Wheelwright Park and the Barnes Wildlife Sanctuary, Cohasset: The town of Cohasset is home to quite a few nature preserves, and we’ll be featuring them all in an article later this year. These two share a trail system, and are located side by side on North Main Street, with a total of 232 acres. Enjoy a long forest walk plus views of several glacial erratic boulders. Also nearby: Great Brewster Woods.
Brass Kettle Conservation Area and the Pape Reservation, Cohasset: Also located side by side, these two properties on King Street feature views of Brass Kettle Brook and Lily Pond, plus trail access to Wompatuck State Park and Whitney & Thayer Woods. Totaling 131 acres, this is a lovely destination for a serene walk in the woods! Also nearby: George Ingram Park.
Brockton Audubon Preserve, Brockton: Donated to the Wildlands Trust by the now-defunct Brockton Audubon Society, this 126-acre woodland is located on the Brockton-Easton town line. It features boardwalks, old stone walls, and one very large glacial erratic. Limited on-site parking on Pleasant Street.
Striar Conservancy, Halifax: Another Wildlands Trust property, this 168-acre woodland features a meandering 1.4-mile trail, plus views of the Winnetuxet River. Limited on-site parking on Thompson Street (Route 105).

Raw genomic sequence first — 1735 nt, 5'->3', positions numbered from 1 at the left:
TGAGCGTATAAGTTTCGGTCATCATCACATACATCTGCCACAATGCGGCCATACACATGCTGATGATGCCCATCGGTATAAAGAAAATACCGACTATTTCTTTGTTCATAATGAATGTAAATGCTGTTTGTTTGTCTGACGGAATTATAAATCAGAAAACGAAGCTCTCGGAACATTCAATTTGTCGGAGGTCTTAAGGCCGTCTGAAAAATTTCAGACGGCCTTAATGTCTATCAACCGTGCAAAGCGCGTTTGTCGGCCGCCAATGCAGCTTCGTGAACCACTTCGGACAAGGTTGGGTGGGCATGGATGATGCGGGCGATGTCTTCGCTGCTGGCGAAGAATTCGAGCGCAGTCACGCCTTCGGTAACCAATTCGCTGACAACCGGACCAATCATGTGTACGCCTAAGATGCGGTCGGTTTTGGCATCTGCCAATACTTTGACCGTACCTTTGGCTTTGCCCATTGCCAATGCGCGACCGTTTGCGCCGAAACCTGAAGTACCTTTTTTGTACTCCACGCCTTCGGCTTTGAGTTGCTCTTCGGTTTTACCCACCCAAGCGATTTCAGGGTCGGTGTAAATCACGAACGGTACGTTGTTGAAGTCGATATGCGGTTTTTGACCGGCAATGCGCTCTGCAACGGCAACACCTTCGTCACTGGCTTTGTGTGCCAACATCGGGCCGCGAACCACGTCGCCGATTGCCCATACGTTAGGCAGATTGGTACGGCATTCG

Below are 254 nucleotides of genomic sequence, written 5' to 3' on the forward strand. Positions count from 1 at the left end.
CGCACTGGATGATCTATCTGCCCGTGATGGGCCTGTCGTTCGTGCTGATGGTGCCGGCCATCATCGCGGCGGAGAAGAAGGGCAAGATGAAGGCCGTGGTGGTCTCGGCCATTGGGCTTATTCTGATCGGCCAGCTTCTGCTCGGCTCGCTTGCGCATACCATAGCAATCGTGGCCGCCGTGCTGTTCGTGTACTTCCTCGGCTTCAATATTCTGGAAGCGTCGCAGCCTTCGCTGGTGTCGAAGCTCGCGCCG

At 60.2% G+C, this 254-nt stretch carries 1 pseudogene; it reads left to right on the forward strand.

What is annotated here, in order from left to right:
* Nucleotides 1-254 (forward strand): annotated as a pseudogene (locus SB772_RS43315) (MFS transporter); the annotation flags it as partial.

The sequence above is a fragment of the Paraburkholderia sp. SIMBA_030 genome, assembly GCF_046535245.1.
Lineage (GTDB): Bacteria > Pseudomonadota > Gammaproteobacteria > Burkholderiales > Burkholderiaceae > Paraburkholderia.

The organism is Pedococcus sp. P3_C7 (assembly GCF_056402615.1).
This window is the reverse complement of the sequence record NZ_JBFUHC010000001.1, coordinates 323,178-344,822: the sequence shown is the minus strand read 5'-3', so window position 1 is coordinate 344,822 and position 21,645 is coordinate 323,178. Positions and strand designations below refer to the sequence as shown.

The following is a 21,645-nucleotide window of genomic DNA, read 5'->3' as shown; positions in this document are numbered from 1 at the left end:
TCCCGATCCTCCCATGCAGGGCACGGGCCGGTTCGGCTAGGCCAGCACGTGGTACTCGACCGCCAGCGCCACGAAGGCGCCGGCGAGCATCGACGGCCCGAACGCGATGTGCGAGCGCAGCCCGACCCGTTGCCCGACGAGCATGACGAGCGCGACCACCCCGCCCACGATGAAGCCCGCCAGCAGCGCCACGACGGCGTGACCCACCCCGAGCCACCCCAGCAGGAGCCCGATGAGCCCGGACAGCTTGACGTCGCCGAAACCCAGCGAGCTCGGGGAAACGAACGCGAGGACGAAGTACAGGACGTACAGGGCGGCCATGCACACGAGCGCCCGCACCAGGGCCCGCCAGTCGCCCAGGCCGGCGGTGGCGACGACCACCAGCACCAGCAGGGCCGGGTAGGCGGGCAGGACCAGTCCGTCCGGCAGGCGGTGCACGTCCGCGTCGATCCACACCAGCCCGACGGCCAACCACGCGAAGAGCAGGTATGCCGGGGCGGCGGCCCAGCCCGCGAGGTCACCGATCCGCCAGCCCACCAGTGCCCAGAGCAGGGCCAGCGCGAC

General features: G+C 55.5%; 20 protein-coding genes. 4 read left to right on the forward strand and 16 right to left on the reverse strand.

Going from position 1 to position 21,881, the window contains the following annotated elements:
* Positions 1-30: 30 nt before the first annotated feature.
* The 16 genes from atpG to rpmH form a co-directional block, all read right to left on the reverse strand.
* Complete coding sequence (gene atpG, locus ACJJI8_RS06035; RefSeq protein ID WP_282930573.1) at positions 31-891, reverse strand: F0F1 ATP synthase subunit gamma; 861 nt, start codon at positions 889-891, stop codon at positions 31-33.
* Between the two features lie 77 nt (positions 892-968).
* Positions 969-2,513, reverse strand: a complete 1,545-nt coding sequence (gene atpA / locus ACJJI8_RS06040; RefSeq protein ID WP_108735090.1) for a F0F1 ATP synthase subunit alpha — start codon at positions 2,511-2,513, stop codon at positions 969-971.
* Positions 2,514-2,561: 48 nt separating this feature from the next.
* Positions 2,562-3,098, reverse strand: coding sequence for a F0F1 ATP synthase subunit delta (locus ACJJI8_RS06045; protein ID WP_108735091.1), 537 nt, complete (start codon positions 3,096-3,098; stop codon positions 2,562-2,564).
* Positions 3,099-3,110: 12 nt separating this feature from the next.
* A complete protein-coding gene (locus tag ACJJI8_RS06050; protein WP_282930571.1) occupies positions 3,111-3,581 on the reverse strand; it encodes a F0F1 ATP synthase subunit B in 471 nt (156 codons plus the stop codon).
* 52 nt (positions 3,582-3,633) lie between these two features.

Williams Preserve, Duxbury: Birders will especially enjoy this newly-opened parcel off Church Street (Route 139). A 3-mile network of woodland trails offers views of wetlands, cranberry bogs, and the secluded Wright Reservoir. Limited on-site parking on Frontage Road.
Cranberry Watershed Preserve, Kingston: We added numerous Kingston properties to our website this year. These sprawling 240-acres feature several miles of walking trails through woodlands and wetlands. Limited on-site parking on Lake Street, just down the road from Silver Lake High School. Looking for something smaller but still woodsy? Visit Kingston’s Patuxet Park, off Route 3A.
Beaver Dam Conservation Area, Plymouth: As we extended our listings into Plymouth, this 783-acre property was a delightful surprise! The water views are quite nice, but there are also some challenging hillside trails — a rarity among South Shore nature preserves. Limited roadside parking on Beaver Dam Road, just northeast of the Plymouth Transfer Station.
North Plymouth Rail Trail, Plymouth: In the mood for something less challenging? Try this. Begin at Nelson Memorial Park and follow the rail trail north along the edge of the Holmes Reservation, all the way to Cordage Park. The total distance is 1.2 miles. Don’t miss the side trail that leads up onto a cliff overlooking Plymouth Bay. There is parking at both ends, as well as several spots in between.
Kezia Bacon’s articles appear courtesy of the North and South Rivers Watershed Association, a local non-profit organization devoted to protecting our waters. For membership information and a copy of their latest newsletter, contact NSRWA at (781) 659-8168 or visit www.nsrwa.org. You will also find 25+ years of Kezia’s Nature columns there. For more information about the 2022 Explore South Shore Challenge, visit https://www.nsrwa.org/get-outdoors/2022-explore-south-shore-challenge/.